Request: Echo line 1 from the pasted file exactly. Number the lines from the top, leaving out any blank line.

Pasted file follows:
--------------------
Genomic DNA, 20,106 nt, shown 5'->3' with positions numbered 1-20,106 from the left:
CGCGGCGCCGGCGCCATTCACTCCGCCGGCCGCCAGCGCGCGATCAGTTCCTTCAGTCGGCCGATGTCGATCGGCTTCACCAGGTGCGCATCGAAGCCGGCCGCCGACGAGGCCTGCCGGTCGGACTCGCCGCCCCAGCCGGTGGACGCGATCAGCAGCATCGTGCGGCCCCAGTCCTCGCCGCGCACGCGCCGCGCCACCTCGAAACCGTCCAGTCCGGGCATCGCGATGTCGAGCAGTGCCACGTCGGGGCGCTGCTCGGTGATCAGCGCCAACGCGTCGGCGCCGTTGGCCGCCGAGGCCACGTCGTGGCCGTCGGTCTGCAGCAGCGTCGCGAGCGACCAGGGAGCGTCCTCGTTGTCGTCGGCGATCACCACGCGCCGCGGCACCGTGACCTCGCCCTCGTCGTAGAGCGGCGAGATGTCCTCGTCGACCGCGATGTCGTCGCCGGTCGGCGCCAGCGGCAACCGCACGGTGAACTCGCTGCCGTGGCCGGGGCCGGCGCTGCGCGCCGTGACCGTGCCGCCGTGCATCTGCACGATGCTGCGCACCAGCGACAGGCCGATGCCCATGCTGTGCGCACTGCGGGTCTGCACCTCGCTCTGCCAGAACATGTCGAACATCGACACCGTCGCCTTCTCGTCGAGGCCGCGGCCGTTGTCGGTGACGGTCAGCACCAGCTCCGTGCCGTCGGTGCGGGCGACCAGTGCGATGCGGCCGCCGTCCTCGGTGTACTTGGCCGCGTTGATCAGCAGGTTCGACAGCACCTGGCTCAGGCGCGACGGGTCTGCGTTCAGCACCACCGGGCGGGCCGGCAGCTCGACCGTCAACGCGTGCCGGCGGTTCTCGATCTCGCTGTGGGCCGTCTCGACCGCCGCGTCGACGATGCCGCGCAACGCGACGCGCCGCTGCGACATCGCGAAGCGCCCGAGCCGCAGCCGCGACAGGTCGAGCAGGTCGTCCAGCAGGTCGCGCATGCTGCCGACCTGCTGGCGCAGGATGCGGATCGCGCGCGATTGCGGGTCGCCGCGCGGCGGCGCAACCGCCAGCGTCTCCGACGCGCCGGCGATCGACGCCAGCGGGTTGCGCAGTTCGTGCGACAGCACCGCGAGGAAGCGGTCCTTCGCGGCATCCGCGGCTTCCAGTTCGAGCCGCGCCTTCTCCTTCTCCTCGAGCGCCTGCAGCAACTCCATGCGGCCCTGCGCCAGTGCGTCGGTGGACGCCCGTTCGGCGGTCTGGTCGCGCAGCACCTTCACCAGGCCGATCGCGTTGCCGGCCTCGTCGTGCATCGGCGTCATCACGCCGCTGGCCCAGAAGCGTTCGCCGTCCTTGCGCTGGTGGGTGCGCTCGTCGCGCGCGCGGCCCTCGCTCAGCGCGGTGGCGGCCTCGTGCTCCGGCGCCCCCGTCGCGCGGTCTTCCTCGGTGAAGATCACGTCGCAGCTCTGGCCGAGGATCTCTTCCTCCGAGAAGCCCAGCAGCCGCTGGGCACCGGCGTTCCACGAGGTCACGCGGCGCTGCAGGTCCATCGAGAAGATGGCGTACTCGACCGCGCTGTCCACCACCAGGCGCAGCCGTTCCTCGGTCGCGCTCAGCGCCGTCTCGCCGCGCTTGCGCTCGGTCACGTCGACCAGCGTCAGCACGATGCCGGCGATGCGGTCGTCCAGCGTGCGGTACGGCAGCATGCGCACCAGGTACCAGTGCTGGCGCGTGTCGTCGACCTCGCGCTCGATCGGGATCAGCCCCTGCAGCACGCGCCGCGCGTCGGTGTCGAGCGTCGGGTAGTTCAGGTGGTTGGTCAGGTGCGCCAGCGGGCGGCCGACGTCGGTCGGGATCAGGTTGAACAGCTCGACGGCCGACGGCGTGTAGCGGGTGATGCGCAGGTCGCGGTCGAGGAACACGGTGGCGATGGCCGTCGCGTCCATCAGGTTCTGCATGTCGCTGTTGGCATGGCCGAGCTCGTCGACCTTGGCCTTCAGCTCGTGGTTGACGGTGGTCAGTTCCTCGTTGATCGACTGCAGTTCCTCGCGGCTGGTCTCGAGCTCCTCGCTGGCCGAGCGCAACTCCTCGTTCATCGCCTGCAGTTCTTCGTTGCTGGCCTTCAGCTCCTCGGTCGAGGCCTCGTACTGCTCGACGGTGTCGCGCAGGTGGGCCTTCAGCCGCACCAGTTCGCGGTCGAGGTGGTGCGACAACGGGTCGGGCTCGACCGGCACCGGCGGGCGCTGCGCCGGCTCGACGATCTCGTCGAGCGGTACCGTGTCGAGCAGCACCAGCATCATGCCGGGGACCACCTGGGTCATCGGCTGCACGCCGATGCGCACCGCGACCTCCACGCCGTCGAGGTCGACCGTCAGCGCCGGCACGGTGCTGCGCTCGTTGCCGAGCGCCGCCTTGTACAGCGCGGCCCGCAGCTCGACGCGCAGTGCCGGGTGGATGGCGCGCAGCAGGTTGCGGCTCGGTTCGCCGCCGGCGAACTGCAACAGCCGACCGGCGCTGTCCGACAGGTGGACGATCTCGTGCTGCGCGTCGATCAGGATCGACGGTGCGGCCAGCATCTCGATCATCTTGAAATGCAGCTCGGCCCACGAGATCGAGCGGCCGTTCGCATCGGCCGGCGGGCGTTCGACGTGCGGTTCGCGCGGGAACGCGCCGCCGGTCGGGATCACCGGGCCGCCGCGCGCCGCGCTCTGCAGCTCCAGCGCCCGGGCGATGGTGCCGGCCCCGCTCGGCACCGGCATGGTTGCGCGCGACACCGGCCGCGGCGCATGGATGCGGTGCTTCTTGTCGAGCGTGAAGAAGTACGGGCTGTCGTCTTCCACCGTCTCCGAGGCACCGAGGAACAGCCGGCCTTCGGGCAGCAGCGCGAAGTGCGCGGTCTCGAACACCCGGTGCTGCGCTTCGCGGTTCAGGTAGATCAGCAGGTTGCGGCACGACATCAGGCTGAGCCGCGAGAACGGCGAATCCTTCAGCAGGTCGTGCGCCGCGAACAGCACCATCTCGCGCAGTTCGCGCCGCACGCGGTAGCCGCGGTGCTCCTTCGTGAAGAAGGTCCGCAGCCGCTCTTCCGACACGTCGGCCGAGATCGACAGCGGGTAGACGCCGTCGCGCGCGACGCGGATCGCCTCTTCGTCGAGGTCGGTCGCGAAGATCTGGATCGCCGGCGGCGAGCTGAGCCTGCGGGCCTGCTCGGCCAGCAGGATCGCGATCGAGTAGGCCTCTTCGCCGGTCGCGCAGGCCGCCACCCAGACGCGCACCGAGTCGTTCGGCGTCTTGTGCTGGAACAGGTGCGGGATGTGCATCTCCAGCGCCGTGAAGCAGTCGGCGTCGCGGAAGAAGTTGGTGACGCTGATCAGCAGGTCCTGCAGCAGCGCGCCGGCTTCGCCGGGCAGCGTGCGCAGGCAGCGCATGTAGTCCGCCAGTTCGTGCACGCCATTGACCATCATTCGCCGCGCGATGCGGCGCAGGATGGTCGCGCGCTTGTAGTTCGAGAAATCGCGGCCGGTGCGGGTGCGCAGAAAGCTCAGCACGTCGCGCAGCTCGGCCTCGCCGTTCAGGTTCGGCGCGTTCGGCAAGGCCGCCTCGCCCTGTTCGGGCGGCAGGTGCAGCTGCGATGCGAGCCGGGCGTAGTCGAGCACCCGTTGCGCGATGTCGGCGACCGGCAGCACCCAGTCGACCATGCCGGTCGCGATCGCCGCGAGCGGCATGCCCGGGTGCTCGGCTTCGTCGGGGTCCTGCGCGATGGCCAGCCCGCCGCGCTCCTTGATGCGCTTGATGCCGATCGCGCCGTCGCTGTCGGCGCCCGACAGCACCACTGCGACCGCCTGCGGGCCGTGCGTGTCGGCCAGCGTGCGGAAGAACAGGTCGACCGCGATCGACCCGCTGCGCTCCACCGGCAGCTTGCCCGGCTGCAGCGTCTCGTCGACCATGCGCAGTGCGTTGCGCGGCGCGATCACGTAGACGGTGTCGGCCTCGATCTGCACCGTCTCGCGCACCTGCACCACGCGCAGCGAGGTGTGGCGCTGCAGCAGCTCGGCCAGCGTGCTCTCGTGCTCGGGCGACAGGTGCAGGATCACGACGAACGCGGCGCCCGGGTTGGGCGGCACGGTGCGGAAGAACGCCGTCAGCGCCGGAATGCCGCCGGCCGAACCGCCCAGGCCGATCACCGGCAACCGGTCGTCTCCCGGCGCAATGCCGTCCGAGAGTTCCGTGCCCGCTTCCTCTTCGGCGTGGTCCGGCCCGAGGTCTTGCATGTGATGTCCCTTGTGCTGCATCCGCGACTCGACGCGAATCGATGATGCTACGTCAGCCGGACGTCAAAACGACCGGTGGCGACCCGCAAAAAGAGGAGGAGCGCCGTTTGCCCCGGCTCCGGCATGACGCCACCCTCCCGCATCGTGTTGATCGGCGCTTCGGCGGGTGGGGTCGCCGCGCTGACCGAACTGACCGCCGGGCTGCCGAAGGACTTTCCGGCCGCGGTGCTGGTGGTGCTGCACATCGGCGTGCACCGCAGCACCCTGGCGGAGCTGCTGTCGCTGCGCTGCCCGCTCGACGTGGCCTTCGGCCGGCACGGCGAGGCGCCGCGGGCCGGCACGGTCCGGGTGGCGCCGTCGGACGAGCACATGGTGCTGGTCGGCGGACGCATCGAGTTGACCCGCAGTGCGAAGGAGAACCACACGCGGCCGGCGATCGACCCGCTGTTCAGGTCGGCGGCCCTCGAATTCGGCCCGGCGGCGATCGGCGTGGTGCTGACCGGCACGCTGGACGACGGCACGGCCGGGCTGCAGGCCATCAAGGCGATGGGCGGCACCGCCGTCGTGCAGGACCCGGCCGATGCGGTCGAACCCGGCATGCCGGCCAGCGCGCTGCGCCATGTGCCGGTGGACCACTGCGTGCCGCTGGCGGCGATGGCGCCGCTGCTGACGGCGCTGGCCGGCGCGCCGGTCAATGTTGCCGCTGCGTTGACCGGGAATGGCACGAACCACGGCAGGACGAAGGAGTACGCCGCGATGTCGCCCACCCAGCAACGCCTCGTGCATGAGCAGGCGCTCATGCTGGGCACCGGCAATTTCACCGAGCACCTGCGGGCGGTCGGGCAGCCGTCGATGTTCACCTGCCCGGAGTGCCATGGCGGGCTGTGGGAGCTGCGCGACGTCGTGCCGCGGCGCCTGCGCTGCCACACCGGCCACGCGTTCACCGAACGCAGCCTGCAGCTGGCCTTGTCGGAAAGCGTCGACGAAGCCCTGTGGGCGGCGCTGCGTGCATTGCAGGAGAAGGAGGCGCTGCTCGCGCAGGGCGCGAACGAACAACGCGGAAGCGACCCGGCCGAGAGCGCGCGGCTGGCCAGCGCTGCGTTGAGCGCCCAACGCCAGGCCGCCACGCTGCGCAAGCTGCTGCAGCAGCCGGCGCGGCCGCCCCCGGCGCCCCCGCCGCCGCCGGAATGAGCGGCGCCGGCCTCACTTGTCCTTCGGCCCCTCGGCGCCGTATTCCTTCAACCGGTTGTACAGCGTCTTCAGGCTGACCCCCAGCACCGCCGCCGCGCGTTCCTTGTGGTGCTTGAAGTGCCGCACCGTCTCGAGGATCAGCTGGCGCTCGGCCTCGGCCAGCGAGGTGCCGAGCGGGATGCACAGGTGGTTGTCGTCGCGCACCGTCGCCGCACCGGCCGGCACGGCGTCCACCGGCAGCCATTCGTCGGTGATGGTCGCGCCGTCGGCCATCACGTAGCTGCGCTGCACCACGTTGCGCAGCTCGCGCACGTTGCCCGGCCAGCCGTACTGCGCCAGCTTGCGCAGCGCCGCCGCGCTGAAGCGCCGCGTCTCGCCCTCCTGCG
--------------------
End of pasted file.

Genomic DNA, 20,106 nt, shown 5'->3' with positions numbered 1-20,106 from the left: